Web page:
Furthermore, the teachers stated that holding the evaluation meetings immediately after the intervention sessions was beneficial since it made it easier for them to develop the next session and, because their memories were still fresh, it was easier to internalize the recommendations. Both teachers stated that they grasped the importance of the active involvement of the mothers in the educational process over the course of these sessions. Teacher A emphasized that this was the greatest benefit of working with a supervisor: “I mean, we read articles and such on family centred education, but it is something else to be guided by a real person and this is mentoring, and I guess it was just what I needed.”  The supervisor’s journal entries and records on the evaluation meetings demonstrated that the supervisor evaluated the teachers’ performance based on the natural auditory-oral approach with a family-centred philosophy and recommendations were made accordingly. The supervisor made sure to point out shortcomings and areas of improvement for the teachers and based her recommendations on the characteristics of the child and the mother. For example, the supervisor said the following to A: “The child has moderate hearing loss, she can hear many sounds. Therefore, the mother speaks in an easy and natural way, and provides the child several opportunities, but her play skills are problematic. She does not play, she always tries to teach, and naturally, the child is bored” (Evaluation meeting with A on the 4th intervention session).
The supervisor also noted that the teachers had different professional developmental needs and emphasized this point during evaluations: “A is more experienced with children; therefore, she is more comfortable when starting a game with the child. However, her expectations are too high for an 18-month old. She needs to go easier on the mother.” (Journal entry) “E seems to get along very well with the mother, but she is having difficulties in dealing with the child. It is not easy to control a child at this age, though. We should talk about characteristics of 2-year old children in the next meeting” (journal entry).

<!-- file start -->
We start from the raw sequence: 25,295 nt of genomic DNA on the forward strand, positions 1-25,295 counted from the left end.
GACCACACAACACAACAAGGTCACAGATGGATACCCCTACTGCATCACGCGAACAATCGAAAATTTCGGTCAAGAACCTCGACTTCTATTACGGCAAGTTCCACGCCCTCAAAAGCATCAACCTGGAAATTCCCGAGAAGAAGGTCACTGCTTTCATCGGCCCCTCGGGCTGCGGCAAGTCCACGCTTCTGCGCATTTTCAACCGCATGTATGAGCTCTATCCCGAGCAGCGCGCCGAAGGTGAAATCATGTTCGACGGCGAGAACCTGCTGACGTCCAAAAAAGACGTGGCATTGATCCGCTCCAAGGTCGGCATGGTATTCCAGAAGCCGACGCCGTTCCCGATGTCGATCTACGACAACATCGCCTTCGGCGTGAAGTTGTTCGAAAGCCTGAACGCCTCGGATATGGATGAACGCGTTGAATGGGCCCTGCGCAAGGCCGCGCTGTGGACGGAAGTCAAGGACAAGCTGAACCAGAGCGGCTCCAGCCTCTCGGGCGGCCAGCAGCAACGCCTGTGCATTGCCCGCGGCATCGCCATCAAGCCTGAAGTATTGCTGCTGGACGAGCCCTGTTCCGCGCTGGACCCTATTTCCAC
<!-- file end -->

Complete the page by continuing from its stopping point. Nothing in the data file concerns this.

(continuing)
The relationship between the supervisor and the teachers
Another area of emphasis for the teachers was the relationship they had with the  supervisor.  Both  teachers stated that developing a positive relationship with the supervisor made it easier for them to accept criticism and improve their practices. Teacher E stated the following: “Another thing is that I have confidence in you; for example, when preparing the transcripts, I also noticed stuff. I said this was wrong, I should have done something else, and so on, but I did not get nervous before the evaluation meetings and I did not feel bad”. Teacher A stated the following: “I never said this was it, I cannot do this. Otherwise, I would have given up long ago, but after the evaluations, I left with a feeling that I am doing good, but I can do better. Your kindness was also very important as you were not harsh on me.”
The supervisor was pleased with the improvement that both teachers showed over the course of the sessions: “Both E and A are making rapid progress and they do everything I say. It is a pleasure to work with them” (Journal entry). Furthermore, the supervisor thought the teachers were eager to learn, and good teachers: “Both are great teachers, they prepare very well and are very organized. They know when they make mistakes and are not offended by criticism. This makes my job easy, there were no hard feelings” (Journal entry).
Improvement observed in teachers’ practices
The author and another teacher of the deaf, experienced in early intervention, evaluated the first and last sessions of the teachers separately. Teacher A scored 49 and teacher E scored 50 points out of 88. They both received the top score (88) for the last session. Interrater score was .89 for the first sessions and .100 for the last sessions.  The detailed examination of the form demonstrated that teacher E had the lowest scores on the areas of preparation of appropriate play materials and interaction with the child, on the other hand, teacher A had the lowest scores on providing interaction opportunities to mother and supporting her skills, consistent with the video evaluations.